Synclogue, a cloud-based app syncing service for Windows, launches in English



The Tokyo-based startup behind Synclogue, an app that allows Windows users to sync applications (and their respective settings) across multiple computers, is launching an English version of its service this week. The launch signals yet another Japanese startup offering English-language support as many look to gain feedback – and traction – in international markets.

Synclogue syncs Windows apps across multiple PCs without the user having to tweak settings each time they install. It supports many of Windows legacy apps – those which are not available in the Windows Store – and is available for Windows Vista, Windows 7, and Windows 8.

Synclogue CEO Tao Yamamoto wants to make synchronizing Windows apps as smooth as the process is for iOS users.

“If you own an iPhone, you’ve probably experienced the simplicity and power of Apple’s synchronization technology,” Yamamoto told Tech in Asia. “When you get a new iPhone you simply plug it into your computer and you immediately get all your iPhone apps, including their settings, installed on your new phone.​ This is the functional elegance that Synclogue is working to bring to the world of Windows legacy applications.”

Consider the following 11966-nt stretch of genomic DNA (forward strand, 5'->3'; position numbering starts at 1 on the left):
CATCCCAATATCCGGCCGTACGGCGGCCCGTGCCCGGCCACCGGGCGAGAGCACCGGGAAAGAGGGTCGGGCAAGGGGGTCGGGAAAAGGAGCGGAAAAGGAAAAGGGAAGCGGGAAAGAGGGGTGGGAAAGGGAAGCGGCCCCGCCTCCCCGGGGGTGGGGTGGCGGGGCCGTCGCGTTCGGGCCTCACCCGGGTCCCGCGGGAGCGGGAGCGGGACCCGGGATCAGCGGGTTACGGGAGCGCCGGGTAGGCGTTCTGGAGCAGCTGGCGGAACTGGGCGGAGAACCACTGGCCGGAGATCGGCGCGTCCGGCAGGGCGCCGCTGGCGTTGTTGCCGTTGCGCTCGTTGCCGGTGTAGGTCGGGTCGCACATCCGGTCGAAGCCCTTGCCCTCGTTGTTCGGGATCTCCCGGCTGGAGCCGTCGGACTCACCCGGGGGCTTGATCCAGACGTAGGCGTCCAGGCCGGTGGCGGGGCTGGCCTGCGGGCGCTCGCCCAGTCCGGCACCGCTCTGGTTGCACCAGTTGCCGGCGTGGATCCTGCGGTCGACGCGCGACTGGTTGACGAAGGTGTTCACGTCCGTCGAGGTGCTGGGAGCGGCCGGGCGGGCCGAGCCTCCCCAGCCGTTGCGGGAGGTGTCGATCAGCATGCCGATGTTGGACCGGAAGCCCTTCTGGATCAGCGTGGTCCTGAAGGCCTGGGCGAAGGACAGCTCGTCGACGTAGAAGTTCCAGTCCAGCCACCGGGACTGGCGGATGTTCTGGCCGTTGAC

A major benefit that Synclogue claims to have over competing platforms like RemoteApp is that it allows synchronized apps to run locally – meaning that an internet connection isn’t required to use them. Yamamoto also stresses that Synclogue was designed for individuals, not enterprise customers, and that ease of use is a high priority.

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Until recently, Synclogue had capped user registrations for its free beta, launched in Japan in June 2013, at 1,000 people due to server constraints. Prior to the launch of the English version, the cap was raised to 2,000 to permit new registrations. Yamamoto says that around 10 percent of users are active on a monthly basis.

Synclogue received seed funding from Samurai Incubate in 2009 and completed its approximately US$5 million series A funding, led by Nissay Capital and SMBC Venture Capital, in 2012.

“The service is in free beta in both Japan and overseas with the goal of letting people test it and use it so that Synclogue can ​best ​understand its users’ needs and refine its service offering,” Yamamoto adds. “The ​basic monetization strategy ​has been to charge a monthly fee for the product ​once it is​ out of beta.”

Editing by Steven Millward
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